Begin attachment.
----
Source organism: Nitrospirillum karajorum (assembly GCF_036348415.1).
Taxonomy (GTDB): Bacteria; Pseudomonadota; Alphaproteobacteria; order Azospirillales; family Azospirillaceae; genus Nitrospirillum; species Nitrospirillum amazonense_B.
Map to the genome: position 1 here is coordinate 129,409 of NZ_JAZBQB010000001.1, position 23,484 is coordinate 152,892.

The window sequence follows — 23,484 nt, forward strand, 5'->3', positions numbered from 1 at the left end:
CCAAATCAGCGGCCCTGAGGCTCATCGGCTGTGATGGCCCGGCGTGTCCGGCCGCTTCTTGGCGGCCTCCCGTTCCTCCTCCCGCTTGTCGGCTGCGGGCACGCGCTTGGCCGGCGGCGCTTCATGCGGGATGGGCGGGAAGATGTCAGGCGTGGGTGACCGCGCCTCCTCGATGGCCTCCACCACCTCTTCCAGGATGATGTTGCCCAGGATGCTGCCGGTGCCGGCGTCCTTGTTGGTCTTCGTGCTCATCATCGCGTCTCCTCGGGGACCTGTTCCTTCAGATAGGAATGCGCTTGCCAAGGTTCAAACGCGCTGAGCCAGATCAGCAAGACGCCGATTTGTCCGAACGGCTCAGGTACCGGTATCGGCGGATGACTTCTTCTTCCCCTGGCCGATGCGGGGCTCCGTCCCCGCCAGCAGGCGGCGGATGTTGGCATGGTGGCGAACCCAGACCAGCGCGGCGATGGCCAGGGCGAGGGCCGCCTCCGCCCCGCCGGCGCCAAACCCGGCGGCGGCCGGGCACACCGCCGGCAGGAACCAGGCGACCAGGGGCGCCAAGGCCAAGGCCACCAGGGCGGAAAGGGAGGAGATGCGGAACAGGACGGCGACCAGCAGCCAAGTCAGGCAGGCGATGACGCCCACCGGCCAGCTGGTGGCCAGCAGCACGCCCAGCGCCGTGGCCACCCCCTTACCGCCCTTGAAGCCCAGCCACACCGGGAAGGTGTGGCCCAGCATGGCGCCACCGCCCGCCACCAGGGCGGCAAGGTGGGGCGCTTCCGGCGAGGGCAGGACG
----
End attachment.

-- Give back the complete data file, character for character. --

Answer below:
Source organism: Nitrospirillum karajorum (assembly GCF_036348415.1).
Taxonomy (GTDB): Bacteria; Pseudomonadota; Alphaproteobacteria; order Azospirillales; family Azospirillaceae; genus Nitrospirillum; species Nitrospirillum amazonense_B.
Map to the genome: position 1 here is coordinate 129,409 of NZ_JAZBQB010000001.1, position 23,484 is coordinate 152,892.

The window sequence follows — 23,484 nt, forward strand, 5'->3', positions numbered from 1 at the left end:
CCAAATCAGCGGCCCTGAGGCTCATCGGCTGTGATGGCCCGGCGTGTCCGGCCGCTTCTTGGCGGCCTCCCGTTCCTCCTCCCGCTTGTCGGCTGCGGGCACGCGCTTGGCCGGCGGCGCTTCATGCGGGATGGGCGGGAAGATGTCAGGCGTGGGTGACCGCGCCTCCTCGATGGCCTCCACCACCTCTTCCAGGATGATGTTGCCCAGGATGCTGCCGGTGCCGGCGTCCTTGTTGGTCTTCGTGCTCATCATCGCGTCTCCTCGGGGACCTGTTCCTTCAGATAGGAATGCGCTTGCCAAGGTTCAAACGCGCTGAGCCAGATCAGCAAGACGCCGATTTGTCCGAACGGCTCAGGTACCGGTATCGGCGGATGACTTCTTCTTCCCCTGGCCGATGCGGGGCTCCGTCCCCGCCAGCAGGCGGCGGATGTTGGCATGGTGGCGAACCCAGACCAGCGCGGCGATGGCCAGGGCGAGGGCCGCCTCCGCCCCGCCGGCGCCAAACCCGGCGGCGGCCGGGCACACCGCCGGCAGGAACCAGGCGACCAGGGGCGCCAAGGCCAAGGCCACCAGGGCGGAAAGGGAGGAGATGCGGAACAGGACGGCGACCAGCAGCCAAGTCAGGCAGGCGATGACGCCCACCGGCCAGCTGGTGGCCAGCAGCACGCCCAGCGCCGTGGCCACCCCCTTACCGCCCTTGAAGCCCAGCCACACCGGGAAGGTGTGGCCCAGCATGGCGCCACCGCCCGCCACCAGGGCGGCAAGGTGGGGCGCTTCCGGCGAGGGCAGGACG